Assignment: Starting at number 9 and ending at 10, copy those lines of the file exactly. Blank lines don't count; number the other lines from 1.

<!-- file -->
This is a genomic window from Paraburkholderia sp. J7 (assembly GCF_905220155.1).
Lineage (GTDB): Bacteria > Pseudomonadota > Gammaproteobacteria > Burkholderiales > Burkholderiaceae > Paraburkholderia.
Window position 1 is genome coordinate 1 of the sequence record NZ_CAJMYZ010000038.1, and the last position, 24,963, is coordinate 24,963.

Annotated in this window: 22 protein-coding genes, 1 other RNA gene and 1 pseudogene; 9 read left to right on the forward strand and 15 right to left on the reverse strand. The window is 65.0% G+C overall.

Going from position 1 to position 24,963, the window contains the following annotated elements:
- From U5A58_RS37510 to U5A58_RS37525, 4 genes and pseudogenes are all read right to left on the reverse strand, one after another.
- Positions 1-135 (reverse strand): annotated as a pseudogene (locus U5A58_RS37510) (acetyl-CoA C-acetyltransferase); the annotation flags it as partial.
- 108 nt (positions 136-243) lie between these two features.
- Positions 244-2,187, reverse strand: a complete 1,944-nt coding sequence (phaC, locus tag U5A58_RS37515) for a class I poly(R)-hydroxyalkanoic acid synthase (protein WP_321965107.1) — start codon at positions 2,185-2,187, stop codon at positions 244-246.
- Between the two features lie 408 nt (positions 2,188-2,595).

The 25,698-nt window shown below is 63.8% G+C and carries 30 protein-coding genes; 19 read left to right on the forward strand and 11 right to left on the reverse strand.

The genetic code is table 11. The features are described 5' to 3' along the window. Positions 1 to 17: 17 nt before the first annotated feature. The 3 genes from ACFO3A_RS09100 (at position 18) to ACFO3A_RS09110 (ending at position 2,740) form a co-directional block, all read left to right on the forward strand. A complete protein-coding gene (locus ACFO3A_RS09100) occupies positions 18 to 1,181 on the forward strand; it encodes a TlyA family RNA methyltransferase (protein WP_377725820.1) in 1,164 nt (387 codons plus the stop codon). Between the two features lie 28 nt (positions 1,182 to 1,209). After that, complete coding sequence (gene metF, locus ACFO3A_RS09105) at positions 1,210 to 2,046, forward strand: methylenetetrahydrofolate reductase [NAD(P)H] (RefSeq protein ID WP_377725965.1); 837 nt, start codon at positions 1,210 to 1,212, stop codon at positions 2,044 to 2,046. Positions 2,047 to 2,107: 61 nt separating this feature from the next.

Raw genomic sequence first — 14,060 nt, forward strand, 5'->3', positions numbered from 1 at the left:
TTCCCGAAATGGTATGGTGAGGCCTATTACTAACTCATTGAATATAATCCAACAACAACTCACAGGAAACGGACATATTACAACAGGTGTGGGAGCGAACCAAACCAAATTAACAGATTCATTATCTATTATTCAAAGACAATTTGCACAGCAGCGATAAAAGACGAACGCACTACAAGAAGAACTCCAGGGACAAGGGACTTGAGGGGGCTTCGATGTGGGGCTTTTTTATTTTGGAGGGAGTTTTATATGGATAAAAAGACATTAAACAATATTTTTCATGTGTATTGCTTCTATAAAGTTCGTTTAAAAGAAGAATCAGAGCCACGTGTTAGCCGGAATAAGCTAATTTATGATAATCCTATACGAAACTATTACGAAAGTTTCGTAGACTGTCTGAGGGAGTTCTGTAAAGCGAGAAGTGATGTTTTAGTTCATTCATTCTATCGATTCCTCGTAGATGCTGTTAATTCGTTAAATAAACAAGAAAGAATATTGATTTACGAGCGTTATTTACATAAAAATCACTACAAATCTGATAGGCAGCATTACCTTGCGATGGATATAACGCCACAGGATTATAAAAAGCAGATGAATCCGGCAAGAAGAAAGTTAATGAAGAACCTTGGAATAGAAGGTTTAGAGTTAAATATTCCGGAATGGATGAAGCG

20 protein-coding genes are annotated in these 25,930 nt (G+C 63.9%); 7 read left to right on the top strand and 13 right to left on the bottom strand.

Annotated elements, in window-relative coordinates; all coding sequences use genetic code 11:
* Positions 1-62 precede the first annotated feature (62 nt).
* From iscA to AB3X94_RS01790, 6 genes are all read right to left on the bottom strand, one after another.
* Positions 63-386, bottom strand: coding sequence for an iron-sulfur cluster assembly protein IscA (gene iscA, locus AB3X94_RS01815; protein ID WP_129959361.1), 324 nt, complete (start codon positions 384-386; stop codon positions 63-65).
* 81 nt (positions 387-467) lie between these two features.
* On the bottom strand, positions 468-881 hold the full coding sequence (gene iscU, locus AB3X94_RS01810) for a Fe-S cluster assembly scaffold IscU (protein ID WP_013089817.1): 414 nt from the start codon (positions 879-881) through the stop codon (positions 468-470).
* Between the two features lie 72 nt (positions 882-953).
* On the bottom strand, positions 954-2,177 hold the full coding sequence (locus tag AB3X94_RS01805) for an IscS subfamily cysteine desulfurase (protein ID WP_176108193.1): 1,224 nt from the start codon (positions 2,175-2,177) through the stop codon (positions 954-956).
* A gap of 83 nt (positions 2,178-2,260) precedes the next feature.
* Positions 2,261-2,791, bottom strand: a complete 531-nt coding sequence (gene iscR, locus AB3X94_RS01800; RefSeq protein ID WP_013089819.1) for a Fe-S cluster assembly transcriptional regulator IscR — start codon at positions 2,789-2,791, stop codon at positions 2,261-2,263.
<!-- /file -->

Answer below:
- Positions 244-2,187, reverse strand: a complete 1,944-nt coding sequence (phaC, locus tag U5A58_RS37515) for a class I poly(R)-hydroxyalkanoic acid synthase (protein WP_321965107.1) — start codon at positions 2,185-2,187, stop codon at positions 244-246.
- Between the two features lie 408 nt (positions 2,188-2,595).